The area that is today Vietnam was once a French colony. From 1858 to 1954, Vietnam was French. When the French moved in on indigenous Vietnamese, there was a clash in food cultures. The Vietnamese, of course, had a manner of eating and the French had another. These two cuisines came together in this colonization that resulted in many dual-cultured dishes. Baguettes, coffee with cream, milk, butter, custards, and cakes are all a result of the French.

Read More
blog

What is a Vietnamese Meat Dish – See a List o

Meat is an ingredient used in every ethnic cuisine. It is used in so many different ways. In Vietnamese cuisine, like other Asian manners of cooking, we work hard to use as much of our meats as possible.

You may have heard about common Vietnamese meat dishes, some hot and others cold. Breakfast, lunch, dinner, or dessert, meat seems to always find its way into the food we prepare. Here’s a list of our favourite Vietnamese meat dishes and a little bit about the philosophies behind them.

Bo la lot

Bo la lot uses a very spicy kind of cooked beef and wraps it in a betel leaf and is then grilled. Considered a finger food, it is commonly served at barbecues and community gatherings. Vietnamese cuisine in the southern half of the country prepares a similar dish with pork. Numerous Asian markets also prepare and sell bo la lot as a type of quick-to-eat meat dish.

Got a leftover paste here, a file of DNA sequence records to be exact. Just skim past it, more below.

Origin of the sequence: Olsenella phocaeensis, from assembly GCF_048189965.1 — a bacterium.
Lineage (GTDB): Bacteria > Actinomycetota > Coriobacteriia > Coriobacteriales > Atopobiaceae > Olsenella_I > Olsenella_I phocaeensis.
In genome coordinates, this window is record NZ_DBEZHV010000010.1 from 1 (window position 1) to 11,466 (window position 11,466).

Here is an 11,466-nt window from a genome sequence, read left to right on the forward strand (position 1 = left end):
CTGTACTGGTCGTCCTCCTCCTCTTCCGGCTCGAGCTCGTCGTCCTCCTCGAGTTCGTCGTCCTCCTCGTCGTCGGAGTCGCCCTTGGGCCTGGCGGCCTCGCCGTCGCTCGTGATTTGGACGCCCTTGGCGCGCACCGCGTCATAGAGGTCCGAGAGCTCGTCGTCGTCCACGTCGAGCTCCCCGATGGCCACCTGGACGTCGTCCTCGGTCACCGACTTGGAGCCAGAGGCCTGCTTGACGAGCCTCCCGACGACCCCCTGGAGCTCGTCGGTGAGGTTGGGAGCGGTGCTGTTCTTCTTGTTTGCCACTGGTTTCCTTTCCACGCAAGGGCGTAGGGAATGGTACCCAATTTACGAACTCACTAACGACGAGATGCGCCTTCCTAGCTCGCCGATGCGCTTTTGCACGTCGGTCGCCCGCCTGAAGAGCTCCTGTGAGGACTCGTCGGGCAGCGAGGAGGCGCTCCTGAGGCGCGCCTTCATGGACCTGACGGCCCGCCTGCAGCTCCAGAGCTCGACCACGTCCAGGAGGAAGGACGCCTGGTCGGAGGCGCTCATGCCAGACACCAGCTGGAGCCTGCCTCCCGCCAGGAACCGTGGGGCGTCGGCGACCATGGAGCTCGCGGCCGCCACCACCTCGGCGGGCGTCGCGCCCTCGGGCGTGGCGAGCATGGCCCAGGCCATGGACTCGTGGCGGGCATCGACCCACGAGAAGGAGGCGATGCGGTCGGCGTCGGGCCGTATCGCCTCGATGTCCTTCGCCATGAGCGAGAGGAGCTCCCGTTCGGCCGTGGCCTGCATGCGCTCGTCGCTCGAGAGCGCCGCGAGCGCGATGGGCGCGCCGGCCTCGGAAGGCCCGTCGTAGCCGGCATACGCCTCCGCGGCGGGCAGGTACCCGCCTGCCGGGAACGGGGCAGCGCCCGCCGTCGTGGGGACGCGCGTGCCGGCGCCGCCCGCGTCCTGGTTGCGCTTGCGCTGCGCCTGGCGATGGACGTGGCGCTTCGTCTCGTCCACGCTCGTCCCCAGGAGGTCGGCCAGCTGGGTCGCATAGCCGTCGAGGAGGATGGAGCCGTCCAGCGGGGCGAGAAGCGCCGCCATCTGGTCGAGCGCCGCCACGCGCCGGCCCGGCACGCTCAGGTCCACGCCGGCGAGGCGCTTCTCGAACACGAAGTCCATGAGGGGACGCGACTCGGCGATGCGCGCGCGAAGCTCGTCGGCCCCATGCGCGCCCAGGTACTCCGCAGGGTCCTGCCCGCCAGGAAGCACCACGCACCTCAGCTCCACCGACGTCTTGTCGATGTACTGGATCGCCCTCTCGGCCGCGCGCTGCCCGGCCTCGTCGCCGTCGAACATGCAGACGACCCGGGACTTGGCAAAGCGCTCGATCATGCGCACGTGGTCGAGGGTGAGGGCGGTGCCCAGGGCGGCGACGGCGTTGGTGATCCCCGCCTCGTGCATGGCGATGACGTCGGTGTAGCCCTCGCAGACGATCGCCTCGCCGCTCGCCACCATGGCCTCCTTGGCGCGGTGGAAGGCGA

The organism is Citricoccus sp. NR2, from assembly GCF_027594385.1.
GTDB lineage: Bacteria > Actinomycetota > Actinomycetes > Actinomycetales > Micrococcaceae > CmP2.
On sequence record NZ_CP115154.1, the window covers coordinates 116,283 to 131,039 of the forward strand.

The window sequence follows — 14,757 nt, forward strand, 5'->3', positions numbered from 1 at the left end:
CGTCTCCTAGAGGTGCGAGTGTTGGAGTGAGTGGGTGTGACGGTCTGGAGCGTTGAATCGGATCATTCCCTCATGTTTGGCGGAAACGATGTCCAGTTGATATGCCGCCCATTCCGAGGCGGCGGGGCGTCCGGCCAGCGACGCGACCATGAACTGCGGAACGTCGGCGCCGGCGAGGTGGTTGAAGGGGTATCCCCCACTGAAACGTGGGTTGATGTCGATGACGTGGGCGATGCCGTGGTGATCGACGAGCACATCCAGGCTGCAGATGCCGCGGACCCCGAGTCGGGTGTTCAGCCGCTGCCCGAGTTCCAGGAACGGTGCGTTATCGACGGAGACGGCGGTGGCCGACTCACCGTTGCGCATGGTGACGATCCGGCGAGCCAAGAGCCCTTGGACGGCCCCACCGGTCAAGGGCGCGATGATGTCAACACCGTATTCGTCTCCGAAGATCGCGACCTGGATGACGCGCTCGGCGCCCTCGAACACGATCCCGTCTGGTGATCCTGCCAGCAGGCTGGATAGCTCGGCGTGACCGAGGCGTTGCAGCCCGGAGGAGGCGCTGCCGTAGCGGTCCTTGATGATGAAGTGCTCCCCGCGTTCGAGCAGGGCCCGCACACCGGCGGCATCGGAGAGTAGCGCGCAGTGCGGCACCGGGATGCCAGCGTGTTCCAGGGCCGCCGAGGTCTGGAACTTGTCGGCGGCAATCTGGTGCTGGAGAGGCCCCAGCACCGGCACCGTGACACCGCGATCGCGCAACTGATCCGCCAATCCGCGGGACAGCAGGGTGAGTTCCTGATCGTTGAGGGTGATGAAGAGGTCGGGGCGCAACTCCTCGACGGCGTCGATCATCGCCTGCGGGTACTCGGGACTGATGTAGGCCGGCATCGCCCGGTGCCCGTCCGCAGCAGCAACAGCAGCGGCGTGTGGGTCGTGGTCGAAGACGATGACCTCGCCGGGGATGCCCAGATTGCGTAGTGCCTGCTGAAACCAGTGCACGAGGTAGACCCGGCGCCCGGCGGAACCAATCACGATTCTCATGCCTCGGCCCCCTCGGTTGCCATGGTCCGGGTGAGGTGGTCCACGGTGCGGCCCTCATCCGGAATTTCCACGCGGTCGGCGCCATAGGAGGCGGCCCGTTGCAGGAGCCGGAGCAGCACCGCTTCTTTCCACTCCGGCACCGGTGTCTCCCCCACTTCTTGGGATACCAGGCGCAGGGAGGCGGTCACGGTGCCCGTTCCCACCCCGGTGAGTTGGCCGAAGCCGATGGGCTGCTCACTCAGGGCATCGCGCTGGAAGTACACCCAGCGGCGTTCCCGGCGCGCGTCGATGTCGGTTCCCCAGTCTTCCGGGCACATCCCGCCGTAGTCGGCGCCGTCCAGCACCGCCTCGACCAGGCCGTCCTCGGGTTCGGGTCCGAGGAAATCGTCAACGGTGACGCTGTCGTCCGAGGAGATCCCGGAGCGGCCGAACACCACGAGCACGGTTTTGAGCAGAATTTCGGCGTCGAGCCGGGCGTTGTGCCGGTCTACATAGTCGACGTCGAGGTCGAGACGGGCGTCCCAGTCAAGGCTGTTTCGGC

Read More
blog

How Vietnam Villages Prepare Authentic, Fresh

Fresh ingredients have a big influence on the quality of a Vietnamese dish. Local restaurants, vendors, and markets in Vietnam have relationships with local farmers and their villages. Entire villages exist with the sole purpose to produce a specific ingredient, such as vermicelli, rice, or something else. These village-based cultural traditions have been passed down for centuries, assigning responsibility to specific families to feed the people.

We live in an era where technological advancement and innovation are closely associated with value. Cultures like Vietnamese cuisine celebrate traditions that repeat over and over. For decades, dishes like pho have been made the same way. They’ve truly stood the test of time. Here are just a few of the ways in which ingredients in Vietnamese cuisine are prepared authentically by villages back home.

Com

Com is a form of beaten green rice made in the Me Tri Village in the Vietnam city of Hanoi. This village is considered one of the two oldest places in Vietnam. Com is a seasonal dish in Me Tri, created from immature rice kernels.

Read More